AI and Social Media thrive, Does Journalism Die?

Are you majoring in communications? Yikes, good luck! While digital news readership is steadily increasing, it is not increasing nearly enough to offset the decrease in print newspaper distribution and readership. According to the Pew Research Center, digital news site visits have increased from around 8.2 million in 2014 to 13.8 million in 2020, but print newspapers have seen a massive decline from their peak readership in 1973 at 63.1 million. As of 2013, their circulation was at 40.7 million and still rapidly declining. It is hard to deny the statistics, but why is journalism dying at a time when people need it most? In a world of corruption, dishonesty, and politics, authentic journalism should be flourishing. Instead of true success and respect to the field, social media posts from TikTok and instagram are deemed our most trusted and respected source of news. 


Journalism is a business of the people. Its humble origins come from the mission and desire of allowing people to know what is going on in their world. Press is the backbone of our society—our rights to press are explicitly stated in the first amendment—so how can we just let something that is part of our history die so suddenly?


“Humans hunger for news. We want knowledge beyond what we can gather using our own senses. We want narratives, facts, events, people, back stories and the ideas from beyond our doors. We want to understand, and we want to escape our isolation. The mass media tries to satisfy this hunger” (A History of Journalism). 


Humans have an innate desire for honest, authentic, and persuasive journalism. The principles and cores of communication show up in one of the earliest works of Western Literature : The Odyssey. Odysseus’s son is on a quest for his father and has a need for news in order to accomplish this. We see the core values of communication; persuade, transmit, and entertain. Journalism is not just the Sunday newspaper, it is our language. Journalism does not require a set structure, it simply exists for the better of public knowledge.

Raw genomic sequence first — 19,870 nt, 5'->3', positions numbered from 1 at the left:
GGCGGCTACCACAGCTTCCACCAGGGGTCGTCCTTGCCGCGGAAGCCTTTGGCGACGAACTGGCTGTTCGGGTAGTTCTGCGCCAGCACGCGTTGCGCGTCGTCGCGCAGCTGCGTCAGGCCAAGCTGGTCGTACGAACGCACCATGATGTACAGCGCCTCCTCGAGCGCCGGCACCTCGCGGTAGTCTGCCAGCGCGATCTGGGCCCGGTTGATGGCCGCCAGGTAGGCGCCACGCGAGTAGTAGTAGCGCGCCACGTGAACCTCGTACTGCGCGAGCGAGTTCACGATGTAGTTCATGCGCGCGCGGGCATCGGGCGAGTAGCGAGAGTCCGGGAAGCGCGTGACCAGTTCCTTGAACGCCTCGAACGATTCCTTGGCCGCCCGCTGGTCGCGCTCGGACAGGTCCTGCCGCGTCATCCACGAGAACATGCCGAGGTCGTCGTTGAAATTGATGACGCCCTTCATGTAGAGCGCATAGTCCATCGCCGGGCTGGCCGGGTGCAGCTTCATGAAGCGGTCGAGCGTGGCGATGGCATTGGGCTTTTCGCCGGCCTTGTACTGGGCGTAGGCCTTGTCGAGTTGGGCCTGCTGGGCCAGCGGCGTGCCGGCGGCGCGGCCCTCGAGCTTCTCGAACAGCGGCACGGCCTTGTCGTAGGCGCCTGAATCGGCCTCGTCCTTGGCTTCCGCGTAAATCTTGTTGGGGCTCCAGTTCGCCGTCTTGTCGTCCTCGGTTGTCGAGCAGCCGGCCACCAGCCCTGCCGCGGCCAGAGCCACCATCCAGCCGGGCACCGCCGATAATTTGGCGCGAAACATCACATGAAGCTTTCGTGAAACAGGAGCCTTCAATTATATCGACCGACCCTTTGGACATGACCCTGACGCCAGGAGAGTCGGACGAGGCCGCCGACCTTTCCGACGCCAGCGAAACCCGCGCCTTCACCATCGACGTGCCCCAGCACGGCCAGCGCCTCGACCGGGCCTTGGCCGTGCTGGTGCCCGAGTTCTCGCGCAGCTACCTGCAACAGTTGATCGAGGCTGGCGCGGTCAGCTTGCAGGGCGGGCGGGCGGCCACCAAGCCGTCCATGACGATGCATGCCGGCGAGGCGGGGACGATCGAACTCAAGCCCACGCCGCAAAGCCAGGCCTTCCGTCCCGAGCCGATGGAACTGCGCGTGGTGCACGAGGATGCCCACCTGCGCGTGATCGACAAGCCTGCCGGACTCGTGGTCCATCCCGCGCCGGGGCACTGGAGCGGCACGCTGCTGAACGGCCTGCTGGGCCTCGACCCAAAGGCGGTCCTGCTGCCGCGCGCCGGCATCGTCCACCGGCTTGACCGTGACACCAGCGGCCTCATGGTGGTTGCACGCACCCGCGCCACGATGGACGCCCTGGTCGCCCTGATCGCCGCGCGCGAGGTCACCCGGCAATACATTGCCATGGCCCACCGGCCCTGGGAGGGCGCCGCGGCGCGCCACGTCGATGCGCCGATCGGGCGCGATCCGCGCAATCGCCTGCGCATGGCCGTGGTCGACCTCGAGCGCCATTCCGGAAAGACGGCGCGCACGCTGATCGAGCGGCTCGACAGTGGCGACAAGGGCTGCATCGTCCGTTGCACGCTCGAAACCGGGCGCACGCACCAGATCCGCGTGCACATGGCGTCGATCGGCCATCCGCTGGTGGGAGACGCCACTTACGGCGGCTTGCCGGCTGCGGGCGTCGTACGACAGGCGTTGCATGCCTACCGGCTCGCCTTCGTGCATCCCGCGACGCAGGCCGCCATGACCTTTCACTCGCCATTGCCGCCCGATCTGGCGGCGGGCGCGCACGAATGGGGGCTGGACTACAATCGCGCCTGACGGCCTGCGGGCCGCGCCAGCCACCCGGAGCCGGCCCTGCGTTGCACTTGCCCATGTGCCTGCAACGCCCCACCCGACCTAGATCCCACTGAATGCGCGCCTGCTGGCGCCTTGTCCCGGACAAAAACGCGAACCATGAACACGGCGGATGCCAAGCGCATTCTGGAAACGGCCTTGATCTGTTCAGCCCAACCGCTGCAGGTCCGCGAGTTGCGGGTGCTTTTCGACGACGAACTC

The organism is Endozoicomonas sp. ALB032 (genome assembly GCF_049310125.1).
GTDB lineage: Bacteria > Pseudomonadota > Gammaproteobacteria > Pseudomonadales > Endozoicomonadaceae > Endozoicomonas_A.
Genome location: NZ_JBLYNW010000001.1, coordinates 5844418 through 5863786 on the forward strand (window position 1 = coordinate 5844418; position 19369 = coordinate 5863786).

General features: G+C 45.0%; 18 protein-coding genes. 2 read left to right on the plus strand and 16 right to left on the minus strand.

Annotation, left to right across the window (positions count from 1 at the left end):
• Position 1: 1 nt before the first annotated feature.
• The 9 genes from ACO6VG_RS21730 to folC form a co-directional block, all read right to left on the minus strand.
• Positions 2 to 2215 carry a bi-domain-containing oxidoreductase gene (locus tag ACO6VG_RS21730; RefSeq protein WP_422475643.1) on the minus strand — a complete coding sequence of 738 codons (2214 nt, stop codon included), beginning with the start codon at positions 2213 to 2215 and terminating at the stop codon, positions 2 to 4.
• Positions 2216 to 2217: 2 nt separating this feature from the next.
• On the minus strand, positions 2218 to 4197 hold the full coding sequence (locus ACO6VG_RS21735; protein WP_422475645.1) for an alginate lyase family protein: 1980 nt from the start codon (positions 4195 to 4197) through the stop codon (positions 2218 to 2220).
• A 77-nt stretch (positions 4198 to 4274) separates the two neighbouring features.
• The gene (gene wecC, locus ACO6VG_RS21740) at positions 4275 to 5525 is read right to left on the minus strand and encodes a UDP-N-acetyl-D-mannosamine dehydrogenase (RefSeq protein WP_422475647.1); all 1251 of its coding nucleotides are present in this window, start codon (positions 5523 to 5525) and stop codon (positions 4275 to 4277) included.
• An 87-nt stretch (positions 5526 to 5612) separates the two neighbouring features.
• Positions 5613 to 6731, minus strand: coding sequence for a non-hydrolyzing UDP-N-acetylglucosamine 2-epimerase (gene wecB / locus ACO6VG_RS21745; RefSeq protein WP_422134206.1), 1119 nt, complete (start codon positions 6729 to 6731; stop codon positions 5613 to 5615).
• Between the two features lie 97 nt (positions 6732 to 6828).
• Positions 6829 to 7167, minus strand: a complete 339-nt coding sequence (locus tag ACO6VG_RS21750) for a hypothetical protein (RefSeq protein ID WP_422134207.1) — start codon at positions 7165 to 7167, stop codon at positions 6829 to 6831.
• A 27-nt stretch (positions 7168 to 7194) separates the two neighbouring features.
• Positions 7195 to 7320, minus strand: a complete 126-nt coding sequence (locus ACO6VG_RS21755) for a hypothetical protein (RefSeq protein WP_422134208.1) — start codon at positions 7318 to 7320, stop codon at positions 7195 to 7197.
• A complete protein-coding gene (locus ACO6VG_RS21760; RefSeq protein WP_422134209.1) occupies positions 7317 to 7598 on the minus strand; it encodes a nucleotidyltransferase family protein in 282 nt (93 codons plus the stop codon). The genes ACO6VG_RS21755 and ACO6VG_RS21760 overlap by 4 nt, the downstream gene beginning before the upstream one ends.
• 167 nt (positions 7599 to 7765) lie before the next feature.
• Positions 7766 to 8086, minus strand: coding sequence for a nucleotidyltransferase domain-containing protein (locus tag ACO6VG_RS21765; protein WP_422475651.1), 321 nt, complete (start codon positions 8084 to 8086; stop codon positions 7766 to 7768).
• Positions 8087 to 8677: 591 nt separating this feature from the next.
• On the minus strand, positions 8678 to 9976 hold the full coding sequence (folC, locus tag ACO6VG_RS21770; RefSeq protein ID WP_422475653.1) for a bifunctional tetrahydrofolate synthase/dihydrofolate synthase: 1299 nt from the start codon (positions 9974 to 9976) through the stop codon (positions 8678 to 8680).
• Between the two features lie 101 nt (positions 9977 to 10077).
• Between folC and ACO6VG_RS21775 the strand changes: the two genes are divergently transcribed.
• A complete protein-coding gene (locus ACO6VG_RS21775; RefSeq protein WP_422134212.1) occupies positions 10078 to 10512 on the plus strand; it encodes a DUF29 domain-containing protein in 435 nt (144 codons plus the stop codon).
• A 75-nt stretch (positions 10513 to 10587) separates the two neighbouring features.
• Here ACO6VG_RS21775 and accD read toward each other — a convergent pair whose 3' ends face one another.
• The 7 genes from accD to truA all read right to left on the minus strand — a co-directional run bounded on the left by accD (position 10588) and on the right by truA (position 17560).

As technology advances, so does journalism. Journalism is no longer the paper boy on the sidewalk yelling “papers for sale”; it has evolved to our advantage. As of the 21st century, journalism became available online in just the click of a button. If I were to go onto the internet and search “March 2023 current events” I’d have a million articles in front of me to choose from. People assume due to technology journalism must be thriving, but ironically enough technology has slowly become the downfall of journalism. 

“The media industry is already beginning to experiment with AI-generated content. Tech news site CNET used an AI tool similar to ChatGPT to write dozens of articles — though the publisher has had to issue a number of corrections — and BuzzFeed has used tech from the ChatGPT maker to generate new forms of content like quizzes and travel guides” (ChatGPT may be coming for our jobs. Here are the 10 roles that AI is most likely to replace). 

Technology such as AI has the ability to analyze, collect, and dissect media like no other. This heightened sense for data has quite the upper hand on human intelligence. I’m sure if I were to type on the topic of dying journalism into chatGPT, I would be able to generate a better article than I’ve written here. 

Sooner rather than later, technology was bound to take over the speed of journalism; but real journalism has something that AI will never be able to provide; authenticity and credibility. Real journalists are one of us, and if they are proven to be a trustworthy source of information, we can count on them to always be more authentic than AI. Through interviews, live news, and photojournalism we know the news we are digesting comes straight from the source. 

In order to save journalism, we must remember what journalism is built off of. Journalism’s obligation is to the truth, and its loyalty is to the citizens. In essence, it is a discipline of verification, and citizens, too, have rights and responsibilities when it comes to consuming and verifying news. Most importantly, journalism provides a forum for criticism and compromise. Authentic journalism provides an open door for discussion—it is not just here to explain the facts, but experience them with you. AI is cold, impersonable, and does not provide an empathetic side.

Before we decide to allow journalism to fall to the creation of AI and ChatGTP, think about what is at stake. It is not just someone’s job, it is society’s livelihood as well. Without authentic journalism in its many forms, communication and civilization takes a beating as a whole. It is our language—it’s how we connect. If we allow the world’s most essential forms of the basic human need to communicate to die, what is left for us? Before we label journalism just a boring, old newspaper we must look into the true ethics of what it would mean to live without it. We must save journalism.